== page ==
Member of Parliament for Marriaqua, St. Clair Jimmy Prince says Vincentians today are “strong, proud, and confident people due mainly to the change in their circumstances” brought on by the Unity Labour Party (ULP) administration.
He told the party’s virtual meeting on Wednesday that, on the contrary, the main opposition New Democratic Party (NDP) is offering “a pig in a bag”, a colloquial expression referring to the only knowing the quality of a prized item after acquiring it.
“I am proud to be a member of this labour family at such a critical time in our history,” said Prince, who is seeking a second five-year term as parliamentary representative of the district.
“I’m proud to be a member of this political party. This is a political party, which built an impossible bridge across Rabacca Dry River and transformed a community; this is the political party that built an impossible airport and transformed an economy; this is a political party that launched into an educational revolution here in this country.”
Prince said the ULP administration has managed well the COVID-29 pandemic.
“We didn’t have curfew, or state of emergency. And we have school. This is the political party I’m talking about.”
He said that in its recent history, St. Vincent and the Grenadines has achieved many milestones and weathered many storms.
“I’m equally proud to say that the leadership of this party and government has helped us to navigate this new world order so well, that we have moved from a sleepy backwater, in 2001, to a country worthy of the attention of the entire world.
“And I’m speaking specifically about leadership of [Prime Minister] Dr. Ralph Gonsalves, and also about the fact that he was able to convince 185 countries to vote for us, in a non-permanent seat at the United Nations Security Council. So when I talk about a political party, being the greatest organisation in this country, I have justification.”
He said that at home, Vincentians enjoyed a quality of life “that surpasses any period in our history since conquest and settlement.
Prince, who is also education minister, cited the speech at the rally by Minister of National Mobilisation, Frederick Stephenson, who said the poverty headcount index was 37.5% in 1995 and 1996 while indigence was 25.7%.
The ULP came to office in March 2001, and in 2008, the poverty headcount was reduced to 30.2% and indigence to 2.9%.
The government is yet to release the latest poverty figure, with opposition lawmaker Daniel Cummings, MP for West Kingstown, suggesting that the new figures are an embarrassment.
Prince, however, said that the ULP administration reduced poverty to the extent that it was able to secure debt relief as a result of its effort.
“So let me once again salute this government, this party, and the people of St. Vincent and the Grenadines, for taking on the challenges of development so well, over the last two decades, in the interest of all of our people.”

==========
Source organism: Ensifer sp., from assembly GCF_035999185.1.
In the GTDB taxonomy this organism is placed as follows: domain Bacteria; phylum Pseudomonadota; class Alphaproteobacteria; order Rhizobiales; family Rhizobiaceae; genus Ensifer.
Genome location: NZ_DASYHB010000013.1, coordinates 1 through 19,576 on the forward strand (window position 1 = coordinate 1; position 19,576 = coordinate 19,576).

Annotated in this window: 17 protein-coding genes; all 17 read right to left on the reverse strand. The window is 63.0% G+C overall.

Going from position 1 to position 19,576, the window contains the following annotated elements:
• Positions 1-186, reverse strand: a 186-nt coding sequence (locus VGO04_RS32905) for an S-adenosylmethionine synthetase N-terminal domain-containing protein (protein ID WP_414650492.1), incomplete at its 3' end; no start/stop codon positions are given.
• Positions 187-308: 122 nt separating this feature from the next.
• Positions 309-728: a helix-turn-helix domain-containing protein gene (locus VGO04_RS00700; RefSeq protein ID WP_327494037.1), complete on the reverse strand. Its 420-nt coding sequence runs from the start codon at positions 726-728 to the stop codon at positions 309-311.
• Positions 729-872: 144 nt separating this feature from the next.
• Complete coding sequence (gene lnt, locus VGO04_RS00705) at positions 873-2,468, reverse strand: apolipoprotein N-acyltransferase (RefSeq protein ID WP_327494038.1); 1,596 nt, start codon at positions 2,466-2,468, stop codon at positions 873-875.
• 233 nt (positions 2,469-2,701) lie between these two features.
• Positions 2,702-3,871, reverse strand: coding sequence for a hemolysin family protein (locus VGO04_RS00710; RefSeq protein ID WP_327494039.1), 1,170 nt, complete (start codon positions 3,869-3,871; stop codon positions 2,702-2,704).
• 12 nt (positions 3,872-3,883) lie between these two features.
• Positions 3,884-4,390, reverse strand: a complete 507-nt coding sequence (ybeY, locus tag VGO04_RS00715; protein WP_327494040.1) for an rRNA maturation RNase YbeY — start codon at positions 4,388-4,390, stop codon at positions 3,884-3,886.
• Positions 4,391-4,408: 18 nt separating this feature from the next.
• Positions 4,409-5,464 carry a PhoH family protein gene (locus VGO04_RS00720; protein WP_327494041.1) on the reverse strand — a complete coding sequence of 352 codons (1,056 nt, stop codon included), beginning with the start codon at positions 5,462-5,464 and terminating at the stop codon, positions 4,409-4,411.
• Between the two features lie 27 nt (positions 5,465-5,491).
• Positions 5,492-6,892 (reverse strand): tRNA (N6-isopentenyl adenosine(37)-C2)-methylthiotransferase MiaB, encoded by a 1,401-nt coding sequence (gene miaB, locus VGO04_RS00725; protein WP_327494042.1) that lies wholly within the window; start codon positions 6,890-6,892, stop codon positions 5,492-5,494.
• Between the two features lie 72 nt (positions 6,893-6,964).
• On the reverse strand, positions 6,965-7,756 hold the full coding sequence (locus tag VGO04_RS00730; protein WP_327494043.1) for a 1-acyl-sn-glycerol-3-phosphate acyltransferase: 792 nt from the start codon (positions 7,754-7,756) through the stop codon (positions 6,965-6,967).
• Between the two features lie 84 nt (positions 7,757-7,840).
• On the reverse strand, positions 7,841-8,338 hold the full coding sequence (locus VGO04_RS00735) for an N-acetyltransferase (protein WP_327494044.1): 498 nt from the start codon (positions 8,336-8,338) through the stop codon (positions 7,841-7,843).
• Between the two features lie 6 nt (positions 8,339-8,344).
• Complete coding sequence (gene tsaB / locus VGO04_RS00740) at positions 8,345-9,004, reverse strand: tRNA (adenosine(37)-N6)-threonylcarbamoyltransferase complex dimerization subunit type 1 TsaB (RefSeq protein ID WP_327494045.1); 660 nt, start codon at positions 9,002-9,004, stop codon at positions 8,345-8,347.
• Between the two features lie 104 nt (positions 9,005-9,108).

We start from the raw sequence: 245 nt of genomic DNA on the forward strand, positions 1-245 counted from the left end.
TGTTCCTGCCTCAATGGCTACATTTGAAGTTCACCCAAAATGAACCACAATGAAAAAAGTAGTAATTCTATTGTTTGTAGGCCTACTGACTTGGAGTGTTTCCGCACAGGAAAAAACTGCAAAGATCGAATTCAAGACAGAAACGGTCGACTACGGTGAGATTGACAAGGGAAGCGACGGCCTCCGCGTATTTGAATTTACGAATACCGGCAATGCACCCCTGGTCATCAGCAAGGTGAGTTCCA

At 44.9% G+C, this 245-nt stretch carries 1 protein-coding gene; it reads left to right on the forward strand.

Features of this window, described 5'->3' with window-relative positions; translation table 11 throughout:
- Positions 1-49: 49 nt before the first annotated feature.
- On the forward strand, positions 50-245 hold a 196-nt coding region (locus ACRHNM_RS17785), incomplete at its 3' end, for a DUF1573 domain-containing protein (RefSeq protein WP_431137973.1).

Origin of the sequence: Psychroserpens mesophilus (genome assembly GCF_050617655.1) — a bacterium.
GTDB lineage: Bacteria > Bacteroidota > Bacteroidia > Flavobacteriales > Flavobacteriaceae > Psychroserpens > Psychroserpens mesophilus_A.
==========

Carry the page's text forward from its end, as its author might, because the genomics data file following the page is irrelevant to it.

The ULP is seeking an unprecedented fifth consecutive five-year term in office.
“These days, there has been a lame and weak call for change by some people with very few ideas, they are otherwise known as opposition. Change to them, they say, and you will see, they can’t tell you what they will see or what you will see, because they themselves don’t know. They don’t have a clue as to what is happening. They get up and they talk, they open their mouths whatever comes out. They go with it.
“They’re not serious people. They want Vincentians to just go and vote for them, abandoning the progress, abandoning the principles, abandoning the development goals that we have set for ourselves to one by a pig in a bag. It won’t happen because Vincentians have seen the transformation of this society, in every aspect of national life. We can’t go backwards forward ever is our mantra.
“Vincentians today are strong, proud, and confident people due mainly to change their circumstances because of the policies of this administration.”
He said that the ULP is the “the architects of change, the engineers of transformation”.
“In short, we are the true revolutionaries in this Vincentian reality; we are the change makers; we are the change. So when they talk about change, they’re gonna talk about this. That’s what they’re talking about. We’re talking about that kind of change; we embarked on this revolution in 2001. And we have maintained it by being prescriptive, keeping people at the centre of everything that we do. That’s the difference between us.
He said the ULP “inherited in 2001, a situation where mono crop culture was in tatters.
“We had to do something. And the leadership of this party decided, one of the things that we’re going to do was to change the structure of the education system in this country. So we dubbed it the education revolution and in every sector, we made changes: early childhood, primary, secondary education, post-secondary education, tertiary education, in areas of nursing, teaching, adult and continuing education, technical vocational training, a veritable transformation that has been the wind beneath the wings of the aspiration of the majority of Vincentians, both young and not so young.”
Prince will face off with former Marriaqua representative Bernard Wyllie who has returned to politics 22 years after being voted out of office in 1998.
Wyllie served two five-year terms, having felled the “Iron Man” of politics, Ken Browne.
Gonsalves has said that elections will be held by year-end, ahead of the March 2021 constitutional deadline.